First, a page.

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Being a Stranger in a Land of Strange Food

Being a Stranger in a Land of Strange Food

Squagel, kombucha and chia seeds: what if an American born comes back home after several years of European food habits?

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Have you ever found yourself with a squagel in one hand and a glass of kombucha in the other? Not sure what either a squagel or kombucha are? Good, join the club. I found myself in just such a situation on a recent trip back to my motherland, the United States of America. From a culinary perspective, I might as well have been visiting another planet. Though an American born and bred, I’ve lived, since 2002, in Europe. I am a particular hybrid of lazy and cheap, which means that I usually only return to the US if someone is paying me to do so. As a writer and professor, this happens only every eighteen to twenty-four months, which means that some time passes between trips. And a lot can change on the foodie landscape in eighteen to twenty-four months.

I was just back while on a book tour, and found myself staring, like a deer in headlights, at the beverage section of a fairly normal corner deli in New York City. A vast array of glistening, dayglow drinks shone out of the cooler, beckoning to me. And I barely recognized one of them. Sure, there was iced tea, orange juice, and something that at least resembled a bottle of milk. But there was also kombucha (more on that later), cold brewed coffee in what looked like a beer bottle, beer in what looked like a can of soda, assorted aloe vera and coconut water concoctions, obnoxious-looking oversized cans of something called Monster, and the bottle of milk turned out to be labeled “cereal milk,” whatever that might mean. I was reminded of the scene from the movie Crocodile Dundee, when our hero is taken from the outback of Australia to New York for the first time. But I grew up here, and have only been away for a few years. What happened?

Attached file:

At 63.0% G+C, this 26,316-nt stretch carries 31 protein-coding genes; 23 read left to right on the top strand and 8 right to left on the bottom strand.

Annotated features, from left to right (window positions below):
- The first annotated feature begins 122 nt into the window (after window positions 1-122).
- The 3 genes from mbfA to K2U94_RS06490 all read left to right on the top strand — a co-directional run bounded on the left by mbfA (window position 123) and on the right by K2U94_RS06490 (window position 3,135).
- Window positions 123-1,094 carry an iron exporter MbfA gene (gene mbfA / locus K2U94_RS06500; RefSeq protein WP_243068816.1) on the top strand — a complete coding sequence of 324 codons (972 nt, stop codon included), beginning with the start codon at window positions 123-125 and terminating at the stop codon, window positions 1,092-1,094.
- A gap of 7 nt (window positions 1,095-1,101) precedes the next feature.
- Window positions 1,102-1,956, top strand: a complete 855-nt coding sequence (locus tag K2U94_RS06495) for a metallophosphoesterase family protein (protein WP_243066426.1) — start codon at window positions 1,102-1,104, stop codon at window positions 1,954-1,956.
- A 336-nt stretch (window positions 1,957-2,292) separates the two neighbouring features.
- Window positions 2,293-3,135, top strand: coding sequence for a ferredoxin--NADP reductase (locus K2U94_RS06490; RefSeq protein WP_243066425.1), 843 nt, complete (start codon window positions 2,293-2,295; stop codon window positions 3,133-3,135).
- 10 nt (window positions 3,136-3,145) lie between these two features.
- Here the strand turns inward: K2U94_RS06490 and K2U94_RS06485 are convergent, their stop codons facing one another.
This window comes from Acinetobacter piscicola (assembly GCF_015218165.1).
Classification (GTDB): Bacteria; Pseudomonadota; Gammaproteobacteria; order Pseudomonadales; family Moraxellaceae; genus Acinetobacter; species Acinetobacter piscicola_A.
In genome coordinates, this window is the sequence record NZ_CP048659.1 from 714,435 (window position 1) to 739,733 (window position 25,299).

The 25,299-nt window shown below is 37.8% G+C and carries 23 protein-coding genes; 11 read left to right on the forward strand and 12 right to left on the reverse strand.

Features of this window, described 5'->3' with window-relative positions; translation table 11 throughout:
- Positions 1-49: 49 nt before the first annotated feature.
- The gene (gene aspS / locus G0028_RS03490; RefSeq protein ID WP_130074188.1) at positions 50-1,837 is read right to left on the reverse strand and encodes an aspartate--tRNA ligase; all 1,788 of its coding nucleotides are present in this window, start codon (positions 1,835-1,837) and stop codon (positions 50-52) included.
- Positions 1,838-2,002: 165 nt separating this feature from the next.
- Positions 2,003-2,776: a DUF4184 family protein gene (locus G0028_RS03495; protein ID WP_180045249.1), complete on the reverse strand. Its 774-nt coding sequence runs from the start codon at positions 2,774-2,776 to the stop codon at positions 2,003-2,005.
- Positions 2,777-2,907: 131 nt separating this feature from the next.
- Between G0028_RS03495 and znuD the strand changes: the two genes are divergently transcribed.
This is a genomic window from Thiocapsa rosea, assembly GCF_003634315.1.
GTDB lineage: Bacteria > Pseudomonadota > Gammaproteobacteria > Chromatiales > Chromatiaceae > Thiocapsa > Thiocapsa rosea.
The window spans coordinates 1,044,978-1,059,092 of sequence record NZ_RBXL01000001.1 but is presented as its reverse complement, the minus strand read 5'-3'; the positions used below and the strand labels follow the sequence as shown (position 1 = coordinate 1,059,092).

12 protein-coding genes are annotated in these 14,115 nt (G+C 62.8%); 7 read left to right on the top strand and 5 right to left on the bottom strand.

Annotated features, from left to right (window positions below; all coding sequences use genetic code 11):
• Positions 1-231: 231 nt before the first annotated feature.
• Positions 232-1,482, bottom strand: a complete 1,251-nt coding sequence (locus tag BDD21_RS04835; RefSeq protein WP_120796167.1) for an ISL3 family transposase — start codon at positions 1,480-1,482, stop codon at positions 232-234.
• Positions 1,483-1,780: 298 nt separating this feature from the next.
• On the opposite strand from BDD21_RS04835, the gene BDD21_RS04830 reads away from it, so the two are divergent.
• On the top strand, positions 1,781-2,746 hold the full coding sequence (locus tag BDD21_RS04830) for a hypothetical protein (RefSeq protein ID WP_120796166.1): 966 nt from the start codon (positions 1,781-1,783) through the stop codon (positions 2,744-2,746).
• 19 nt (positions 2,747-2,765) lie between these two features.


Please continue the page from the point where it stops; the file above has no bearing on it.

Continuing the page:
Not the usual burger

Europe is a continent of tradition, where looking backward and carrying on the past, with gentle updates, is the norm. America is a land of revolution, innovation, and fads. This is perhaps best exemplified in the corner deli, that supermarket in miniature, and which tends to favor the faddish, the most heavily publicized instant-gratification products. Especially in New York. You’ll find reindeer beef jerky alongside hipster locavore pickles and all manner of healthy-looking, not very tasty-looking energy bars that are probably neither healthy nor particularly tasty, so at least they satisfy half of one’s expectations. New York is at the forefront of foodie trends, setting the bar, but also riding sine waves of what’s in and what may very quickly be out. Back in Europe, where I live, the concept of gourmet burgers, every restaurant offering their own “signature” burger, has only just arrived in the last year or so. It’s been in New York for nearly a decade, though 2009 might be a more official launch date, when Minetta Tavern’s $26 “Black Label Burger” made enough headlines to launch the trend in pricy but delicious specialty-of-the-house burgers. We’re inevitably a few years behind. So it may be that kombucha will wash up on our shores around 2020, but for now, I was thoroughly lost. Not only had I never even heard of kombucha, but I wasn’t entirely sure how to pronounce it.